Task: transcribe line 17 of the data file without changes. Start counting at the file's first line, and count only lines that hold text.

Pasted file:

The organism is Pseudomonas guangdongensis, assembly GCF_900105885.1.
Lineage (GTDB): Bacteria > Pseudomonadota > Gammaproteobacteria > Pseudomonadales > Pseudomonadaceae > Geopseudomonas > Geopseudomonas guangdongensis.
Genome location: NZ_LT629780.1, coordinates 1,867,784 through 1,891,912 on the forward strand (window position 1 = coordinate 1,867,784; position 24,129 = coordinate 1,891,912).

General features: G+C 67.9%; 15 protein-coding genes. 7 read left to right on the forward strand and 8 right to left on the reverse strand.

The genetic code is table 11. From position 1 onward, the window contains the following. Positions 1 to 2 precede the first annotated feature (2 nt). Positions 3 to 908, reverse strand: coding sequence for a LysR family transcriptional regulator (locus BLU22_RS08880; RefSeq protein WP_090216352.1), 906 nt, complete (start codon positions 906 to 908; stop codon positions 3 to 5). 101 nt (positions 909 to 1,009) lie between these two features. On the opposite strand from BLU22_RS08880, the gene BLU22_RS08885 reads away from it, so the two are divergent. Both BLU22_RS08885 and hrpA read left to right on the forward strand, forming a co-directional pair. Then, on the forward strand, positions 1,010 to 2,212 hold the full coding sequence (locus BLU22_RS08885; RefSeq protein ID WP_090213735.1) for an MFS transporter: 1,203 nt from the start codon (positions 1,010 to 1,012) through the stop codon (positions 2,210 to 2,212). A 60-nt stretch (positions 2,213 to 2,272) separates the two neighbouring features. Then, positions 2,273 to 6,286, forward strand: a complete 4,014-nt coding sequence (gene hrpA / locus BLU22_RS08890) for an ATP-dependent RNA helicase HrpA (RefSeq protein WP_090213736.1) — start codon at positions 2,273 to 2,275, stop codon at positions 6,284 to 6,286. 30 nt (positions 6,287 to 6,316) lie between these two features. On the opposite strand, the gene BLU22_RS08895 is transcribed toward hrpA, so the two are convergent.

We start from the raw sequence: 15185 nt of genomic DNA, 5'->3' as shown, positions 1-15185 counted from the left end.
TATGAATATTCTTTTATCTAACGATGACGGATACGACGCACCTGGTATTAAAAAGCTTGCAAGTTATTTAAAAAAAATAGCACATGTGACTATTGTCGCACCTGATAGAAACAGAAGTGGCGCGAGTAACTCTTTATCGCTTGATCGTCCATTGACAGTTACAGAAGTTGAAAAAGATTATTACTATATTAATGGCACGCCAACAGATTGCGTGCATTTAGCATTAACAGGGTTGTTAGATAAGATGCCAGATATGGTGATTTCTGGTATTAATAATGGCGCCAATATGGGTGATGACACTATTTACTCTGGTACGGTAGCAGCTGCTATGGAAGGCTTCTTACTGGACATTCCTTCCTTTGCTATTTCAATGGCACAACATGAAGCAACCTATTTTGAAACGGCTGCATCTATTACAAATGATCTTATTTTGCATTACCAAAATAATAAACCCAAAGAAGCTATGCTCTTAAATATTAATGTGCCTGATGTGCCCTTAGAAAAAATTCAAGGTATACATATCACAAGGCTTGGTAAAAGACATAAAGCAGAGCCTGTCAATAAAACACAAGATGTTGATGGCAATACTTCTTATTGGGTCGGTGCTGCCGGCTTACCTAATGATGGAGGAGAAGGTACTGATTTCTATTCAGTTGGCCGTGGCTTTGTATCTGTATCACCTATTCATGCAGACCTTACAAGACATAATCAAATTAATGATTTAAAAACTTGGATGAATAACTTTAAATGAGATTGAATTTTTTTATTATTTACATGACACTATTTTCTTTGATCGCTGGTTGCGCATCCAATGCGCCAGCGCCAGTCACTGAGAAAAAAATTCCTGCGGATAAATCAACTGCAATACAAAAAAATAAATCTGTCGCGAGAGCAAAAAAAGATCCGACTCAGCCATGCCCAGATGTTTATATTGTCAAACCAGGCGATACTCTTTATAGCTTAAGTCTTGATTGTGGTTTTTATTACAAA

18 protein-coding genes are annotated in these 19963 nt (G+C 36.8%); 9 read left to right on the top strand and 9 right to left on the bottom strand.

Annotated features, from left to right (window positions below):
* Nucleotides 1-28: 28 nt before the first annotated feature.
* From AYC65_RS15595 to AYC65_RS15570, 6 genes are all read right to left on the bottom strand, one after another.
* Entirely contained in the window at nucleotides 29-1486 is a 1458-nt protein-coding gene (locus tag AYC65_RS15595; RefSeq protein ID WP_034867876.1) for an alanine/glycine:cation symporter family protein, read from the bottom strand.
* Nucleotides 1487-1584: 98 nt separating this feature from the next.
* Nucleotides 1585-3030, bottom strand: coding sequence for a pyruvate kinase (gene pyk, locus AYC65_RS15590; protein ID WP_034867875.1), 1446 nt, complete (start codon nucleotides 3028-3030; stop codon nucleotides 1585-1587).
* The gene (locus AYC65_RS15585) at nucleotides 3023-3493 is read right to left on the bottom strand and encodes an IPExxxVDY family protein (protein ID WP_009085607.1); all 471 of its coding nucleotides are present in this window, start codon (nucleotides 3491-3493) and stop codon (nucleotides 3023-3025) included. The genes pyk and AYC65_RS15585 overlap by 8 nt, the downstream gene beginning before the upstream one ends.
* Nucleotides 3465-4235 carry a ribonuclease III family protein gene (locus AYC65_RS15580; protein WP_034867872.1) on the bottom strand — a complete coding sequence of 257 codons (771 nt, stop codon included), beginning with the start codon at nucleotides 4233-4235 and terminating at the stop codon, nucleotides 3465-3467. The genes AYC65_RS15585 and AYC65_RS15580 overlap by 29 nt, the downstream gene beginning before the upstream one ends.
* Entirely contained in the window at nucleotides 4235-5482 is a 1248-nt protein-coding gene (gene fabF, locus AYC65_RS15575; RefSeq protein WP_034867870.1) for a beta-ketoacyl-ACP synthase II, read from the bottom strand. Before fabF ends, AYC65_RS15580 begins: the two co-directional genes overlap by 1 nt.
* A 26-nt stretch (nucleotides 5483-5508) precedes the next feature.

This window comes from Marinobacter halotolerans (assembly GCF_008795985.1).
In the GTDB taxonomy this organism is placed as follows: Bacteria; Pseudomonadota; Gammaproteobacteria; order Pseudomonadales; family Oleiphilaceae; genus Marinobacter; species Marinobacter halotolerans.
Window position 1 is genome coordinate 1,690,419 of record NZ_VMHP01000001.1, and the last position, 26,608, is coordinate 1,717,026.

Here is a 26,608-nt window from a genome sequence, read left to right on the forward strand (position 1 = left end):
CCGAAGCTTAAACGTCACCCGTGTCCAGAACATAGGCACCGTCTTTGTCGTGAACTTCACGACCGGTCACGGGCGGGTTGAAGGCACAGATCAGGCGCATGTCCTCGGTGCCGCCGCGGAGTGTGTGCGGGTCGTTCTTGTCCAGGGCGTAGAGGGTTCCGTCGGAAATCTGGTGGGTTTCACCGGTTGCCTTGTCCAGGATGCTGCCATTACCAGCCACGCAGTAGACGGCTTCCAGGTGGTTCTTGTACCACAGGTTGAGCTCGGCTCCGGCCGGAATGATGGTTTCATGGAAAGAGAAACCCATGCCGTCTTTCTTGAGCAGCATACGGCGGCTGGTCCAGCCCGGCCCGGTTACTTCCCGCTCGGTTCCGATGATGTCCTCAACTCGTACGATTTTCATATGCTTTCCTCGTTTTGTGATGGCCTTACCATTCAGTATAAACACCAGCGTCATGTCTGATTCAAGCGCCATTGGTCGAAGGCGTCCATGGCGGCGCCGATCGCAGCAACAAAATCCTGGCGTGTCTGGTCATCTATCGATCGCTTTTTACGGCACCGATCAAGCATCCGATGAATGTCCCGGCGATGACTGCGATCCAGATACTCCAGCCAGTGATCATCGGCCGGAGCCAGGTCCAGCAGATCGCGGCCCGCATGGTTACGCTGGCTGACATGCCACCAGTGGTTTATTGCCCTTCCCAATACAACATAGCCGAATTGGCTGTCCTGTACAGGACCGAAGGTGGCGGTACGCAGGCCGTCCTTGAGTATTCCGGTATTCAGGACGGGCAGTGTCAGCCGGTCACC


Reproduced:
* Entirely contained in the window at nucleotides 4235-5482 is a 1248-nt protein-coding gene (gene fabF, locus AYC65_RS15575; RefSeq protein WP_034867870.1) for a beta-ketoacyl-ACP synthase II, read from the bottom strand. Before fabF ends, AYC65_RS15580 begins: the two co-directional genes overlap by 1 nt.